In “Why Manufacturers Need an Outcome Culture (Pt. I),” we made the case for manufacturers adopting an outcome culture. In Part II, we will cover how to build and maintain an outcome culture.
Implementing an Outcome Culture
An outcome culture emphasizes clarity on what to achieve at each stage of business activity. The focus is on the outcome rather than the process. Of course, manufacturers still need processes. But management and staff focus on whether they achieve a series of outcomes. They don’t make adherence to a set of processes the primary management tool.
Building an Outcome Framework
An outcome culture needs a simple framework. Each person should be clear on the outcome to which they contribute. And we want to turn the complexity of scores of processes into a handful of outcomes.
Let’s consider the elements of an Outcome Framework.
Start with Execution Outcomes
We begin by grouping a series of processes. We then identify the outcome that group of processes should enable. We call the outcome produced by the group of processes an Execution Outcome.
Let’s illustrate. Here’s one group of processes a make-to-stock manufacturer might go through:
- Consider the latest forecast
- Consider current stock levels
- Consider safety stock levels
- Confirm current safety stock policy
- Confirm lead time for required raw materials/components
- Consider capacity constraints affecting consumption of raw materials/components
- Create time-phased purchase orders
The Execution Outcome for this group of processes is ‘Purchasing Plan Created’. The people involved are clear about the outcome they’re responsible for, and they know that without an effective purchasing plan, a manufacturer can’t make and deliver what the customers want, when they want it. There’s a clear sense of purpose in what they do.
Link the Execution Outcomes to Form an Outcome Cycle
A manufacturer will define an Execution Outcome for each group of processes. You can then link each of the Execution Outcomes. We call these linked Execution Outcomes an Outcome Cycle. An Outcome Cycle will have 8-12 linked Execution Outcomes.
Here’s what that would look like:
Here’s an example of an Outcome Cycle for a make-to-stock manufacturer:
Identify Contributing Outcomes to Support the Outcome Cycle
To keep the Outcome Cycle simple, manufacturers may include an Execution Outcome that covers many processes. In that case, staff may not feel a close connection to the Execution Outcome they serve. Adding a layer of outcomes below the Execution Outcome can help. We call this next-down layer Contributing Outcomes. Each contributes to the Execution Outcome.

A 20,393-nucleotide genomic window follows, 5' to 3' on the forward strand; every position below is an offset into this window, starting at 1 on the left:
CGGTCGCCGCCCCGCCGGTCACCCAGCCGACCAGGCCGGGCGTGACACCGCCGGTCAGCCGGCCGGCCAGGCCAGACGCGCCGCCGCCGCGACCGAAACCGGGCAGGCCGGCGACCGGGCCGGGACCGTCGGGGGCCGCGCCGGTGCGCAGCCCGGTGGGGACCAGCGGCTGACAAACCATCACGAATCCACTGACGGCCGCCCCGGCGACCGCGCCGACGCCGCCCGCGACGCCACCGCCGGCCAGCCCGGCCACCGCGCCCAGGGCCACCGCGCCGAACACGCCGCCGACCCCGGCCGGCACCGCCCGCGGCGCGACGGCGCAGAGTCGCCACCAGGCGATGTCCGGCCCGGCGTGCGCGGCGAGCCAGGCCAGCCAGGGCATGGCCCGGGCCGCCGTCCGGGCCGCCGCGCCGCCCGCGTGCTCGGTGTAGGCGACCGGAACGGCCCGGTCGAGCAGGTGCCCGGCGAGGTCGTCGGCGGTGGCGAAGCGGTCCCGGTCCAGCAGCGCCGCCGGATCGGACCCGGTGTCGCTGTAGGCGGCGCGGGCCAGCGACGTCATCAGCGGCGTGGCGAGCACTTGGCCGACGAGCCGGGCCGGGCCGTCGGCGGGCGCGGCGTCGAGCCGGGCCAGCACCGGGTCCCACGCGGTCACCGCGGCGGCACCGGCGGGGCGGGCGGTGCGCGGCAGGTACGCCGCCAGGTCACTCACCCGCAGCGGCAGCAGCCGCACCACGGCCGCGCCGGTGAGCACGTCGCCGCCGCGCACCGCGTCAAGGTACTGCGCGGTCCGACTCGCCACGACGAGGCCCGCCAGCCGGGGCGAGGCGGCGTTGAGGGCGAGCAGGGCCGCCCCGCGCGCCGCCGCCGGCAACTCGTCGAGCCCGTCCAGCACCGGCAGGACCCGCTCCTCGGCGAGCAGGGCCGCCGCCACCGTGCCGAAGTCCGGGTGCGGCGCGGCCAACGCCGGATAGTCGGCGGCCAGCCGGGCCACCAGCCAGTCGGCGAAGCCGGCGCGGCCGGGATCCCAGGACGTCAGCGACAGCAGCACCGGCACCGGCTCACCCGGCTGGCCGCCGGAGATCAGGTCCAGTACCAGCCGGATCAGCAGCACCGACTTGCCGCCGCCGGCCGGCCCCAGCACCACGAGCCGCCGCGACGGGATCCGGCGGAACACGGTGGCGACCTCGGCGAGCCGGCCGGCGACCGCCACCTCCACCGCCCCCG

To continue our make-to-stock example, a manufacturer might consider that ‘Production Plan Executed’ covers too many processes. Rather than adding more Execution Outcomes, we can break the ‘Production Plan Executed’ into Contributing Outcomes. It could look like this:
Analyze and Develop Execution Capability
For a manufacturer to execute their strategy, they need execution capability. An Outcome Cycle provides a simple framework for analyzing then developing execution capability.
Execution capability requires four elements:
- Processes – the steps you typically want staff to follow.
- Systems – IT and other systems to enable the processes.
- People Skills – people with the knowledge, skills and motivation to achieve their Execution Outcome.
- Partners – external partners play a role for most manufacturers in execution and must be integrated.
For each Execution Outcome, a manufacturer must have all four elements effectively in place.
Creating an Outcome Culture
It’s one thing to define an Outcome Cycle and develop the necessary execution capability. It’s another to turn this into a culture – into ‘the way we do things around here’. Let’s consider the elements that will help create an outcome culture.
Measure and Manage Outcomes
Each Execution Outcome must have at least one KPI. And that must become the key thing management focuses on. The adage of ‘what gets measured gets managed’ remains true. If people at lower levels understand the top management focus on Execution Outcome KPIs, then that’s what they’ll focus on.
Reinforce Outcomes with Rewards
Reinforcing the measurement element, we want elements of reward linked to the Execution Outcomes. That will reiterate the message about the importance of outcomes.
Recognition of Outcomes
When recognition of staff achievements occurs, it should be formulated and presented in outcome terms.
For example, ‘Jill recognized a problem with safety stock that no one had seen before. She knew it would mean we couldn’t deliver a practical purchasing plan for production. So, she took the initiative and fixed the safety stock issue. As a result, we were able to deliver a viable purchasing plan.’
To achieve an outcome culture, a manufacturer needs an Outcome Framework. A framework helps staff understand and focus on the outcome to which they contribute. And it simplifies the task of building execution capability. An Outcome Framework includes:
- An Execution Outcome for each group of processes
- An Outcome Cycle that links each of the Execution Outcomes
- The breakdown of Execution Outcomes into Contributing Outcomes as needed
- The four elements of execution capability – processes, systems, people skills and partners
- A plan for reinforcing the importance of the outcome approach
Creating a New Culture Takes Evolution, Not Revolution
We discussed the benefits of an outcome culture in the last article. These include:
- Improved problem-solving
- Customer responsiveness
- Ability to change
- Less administration and overhead
- Positive employee experience
These benefits of a positive, high-performance culture don’t happen overnight. Creating a new positive company culture takes time, patience and perseverance. But the rewards make it worthwhile for everyone in the company.